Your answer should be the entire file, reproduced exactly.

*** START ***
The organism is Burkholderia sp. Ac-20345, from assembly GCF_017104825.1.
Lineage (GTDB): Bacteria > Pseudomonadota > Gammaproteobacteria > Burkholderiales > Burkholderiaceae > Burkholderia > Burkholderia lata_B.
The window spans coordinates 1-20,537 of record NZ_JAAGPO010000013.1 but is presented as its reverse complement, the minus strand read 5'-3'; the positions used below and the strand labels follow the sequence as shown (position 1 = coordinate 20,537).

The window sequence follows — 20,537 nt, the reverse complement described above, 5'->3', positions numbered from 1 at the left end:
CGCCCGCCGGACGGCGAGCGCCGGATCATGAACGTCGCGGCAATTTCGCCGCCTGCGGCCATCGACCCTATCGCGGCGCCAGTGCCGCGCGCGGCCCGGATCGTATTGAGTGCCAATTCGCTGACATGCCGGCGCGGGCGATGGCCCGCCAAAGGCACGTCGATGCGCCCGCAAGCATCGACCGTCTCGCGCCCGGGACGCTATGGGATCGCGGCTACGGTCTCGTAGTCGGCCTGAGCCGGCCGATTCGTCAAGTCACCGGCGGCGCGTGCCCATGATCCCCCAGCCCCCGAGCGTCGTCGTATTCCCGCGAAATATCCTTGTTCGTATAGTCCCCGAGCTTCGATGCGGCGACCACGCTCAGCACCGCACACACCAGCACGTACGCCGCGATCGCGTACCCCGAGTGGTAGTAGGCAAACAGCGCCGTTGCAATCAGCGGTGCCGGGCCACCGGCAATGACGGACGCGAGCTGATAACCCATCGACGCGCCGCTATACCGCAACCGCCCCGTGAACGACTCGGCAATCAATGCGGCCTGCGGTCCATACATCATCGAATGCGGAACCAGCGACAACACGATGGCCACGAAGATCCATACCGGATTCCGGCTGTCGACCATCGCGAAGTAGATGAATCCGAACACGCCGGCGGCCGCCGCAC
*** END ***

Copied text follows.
The organism is Burkholderia sp. Ac-20345, from assembly GCF_017104825.1.
Lineage (GTDB): Bacteria > Pseudomonadota > Gammaproteobacteria > Burkholderiales > Burkholderiaceae > Burkholderia > Burkholderia lata_B.
The window spans coordinates 1-20,537 of record NZ_JAAGPO010000013.1 but is presented as its reverse complement, the minus strand read 5'-3'; the positions used below and the strand labels follow the sequence as shown (position 1 = coordinate 20,537).

The window sequence follows — 20,537 nt, the reverse complement described above, 5'->3', positions numbered from 1 at the left end:
CGCCCGCCGGACGGCGAGCGCCGGATCATGAACGTCGCGGCAATTTCGCCGCCTGCGGCCATCGACCCTATCGCGGCGCCAGTGCCGCGCGCGGCCCGGATCGTATTGAGTGCCAATTCGCTGACATGCCGGCGCGGGCGATGGCCCGCCAAAGGCACGTCGATGCGCCCGCAAGCATCGACCGTCTCGCGCCCGGGACGCTATGGGATCGCGGCTACGGTCTCGTAGTCGGCCTGAGCCGGCCGATTCGTCAAGTCACCGGCGGCGCGTGCCCATGATCCCCCAGCCCCCGAGCGTCGTCGTATTCCCGCGAAATATCCTTGTTCGTATAGTCCCCGAGCTTCGATGCGGCGACCACGCTCAGCACCGCACACACCAGCACGTACGCCGCGATCGCGTACCCCGAGTGGTAGTAGGCAAACAGCGCCGTTGCAATCAGCGGTGCCGGGCCACCGGCAATGACGGACGCGAGCTGATAACCCATCGACGCGCCGCTATACCGCAACCGCCCCGTGAACGACTCGGCAATCAATGCGGCCTGCGGTCCATACATCATCGAATGCGGAACCAGCGACAACACGATGGCCACGAAGATCCATACCGGATTCCGGCTGTCGACCATCGCGAAGTAGATGAATCCGAACACGCCGGCGGCCGCCGCAC